Prevention

According to the United States Centers for Disease Control and Prevention (CDC), chronic obstructive pulmonary disease (COPD) is a leading cause of death, illness, and disability in the United States. In 2000, 119,000 deaths, 726,000 hospitalizations, and 1.5 million hospital emergency room visits were caused by COPD. In the same year, an additional 8 million cases of hospital outpatient treatment or treatment by personal physicians were linked to COPD. Recent health surveys suggest that as many as 24 million Americans are affected by COPD, and many do not know it. The good news, however, is that COPD is one of the few diseases that is almost fully preventable (except for rare genetic cases) by taking the following steps:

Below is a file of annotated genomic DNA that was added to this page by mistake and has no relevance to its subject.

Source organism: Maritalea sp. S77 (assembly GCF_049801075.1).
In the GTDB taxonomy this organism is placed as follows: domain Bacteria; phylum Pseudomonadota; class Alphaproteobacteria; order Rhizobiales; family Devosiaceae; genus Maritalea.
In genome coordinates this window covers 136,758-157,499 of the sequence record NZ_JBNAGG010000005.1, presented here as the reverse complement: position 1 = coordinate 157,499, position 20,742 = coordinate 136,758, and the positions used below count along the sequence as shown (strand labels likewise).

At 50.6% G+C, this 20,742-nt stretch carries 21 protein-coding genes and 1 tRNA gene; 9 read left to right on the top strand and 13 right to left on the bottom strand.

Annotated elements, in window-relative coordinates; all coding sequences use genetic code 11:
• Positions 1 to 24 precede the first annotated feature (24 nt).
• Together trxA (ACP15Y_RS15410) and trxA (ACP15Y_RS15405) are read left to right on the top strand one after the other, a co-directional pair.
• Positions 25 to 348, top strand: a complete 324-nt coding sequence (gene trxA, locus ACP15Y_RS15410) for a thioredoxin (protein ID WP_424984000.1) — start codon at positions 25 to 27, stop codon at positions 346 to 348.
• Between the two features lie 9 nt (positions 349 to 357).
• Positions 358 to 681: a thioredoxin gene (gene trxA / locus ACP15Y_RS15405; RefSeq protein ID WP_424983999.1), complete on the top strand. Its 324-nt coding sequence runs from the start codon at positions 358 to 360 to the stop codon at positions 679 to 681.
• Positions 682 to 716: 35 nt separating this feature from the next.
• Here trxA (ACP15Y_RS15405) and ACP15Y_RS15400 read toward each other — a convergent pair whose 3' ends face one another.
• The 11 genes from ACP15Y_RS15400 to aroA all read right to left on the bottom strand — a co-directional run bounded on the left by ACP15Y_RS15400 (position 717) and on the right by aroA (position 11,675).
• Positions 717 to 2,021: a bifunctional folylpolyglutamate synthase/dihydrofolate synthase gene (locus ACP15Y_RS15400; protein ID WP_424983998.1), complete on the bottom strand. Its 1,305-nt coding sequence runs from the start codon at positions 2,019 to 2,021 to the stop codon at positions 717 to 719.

Stop Smoking

The first step to preventing COPD is never to smoke, but if you’ve already started smoking, stop. Ask your healthcare provider about tobacco-cessation programs if you’re having a difficult time trying to quit.

Avoid Secondhand Smoke

Research proves that secondhand smoke must be taken seriously. According to the American Lung Association, 3,400 deaths occur every year from lung cancer related to secondhand smoke, and the surgeon general reports that there are no risk-free levels of secondhand exposure.

Avoid Occupational Pollutants

Hazards like chemical fumes and dust are also known to cause COPD, so be aware of these and protect yourself. Discuss prevention with your employer, and/or wear a protective mask to avoid workplace pollutants.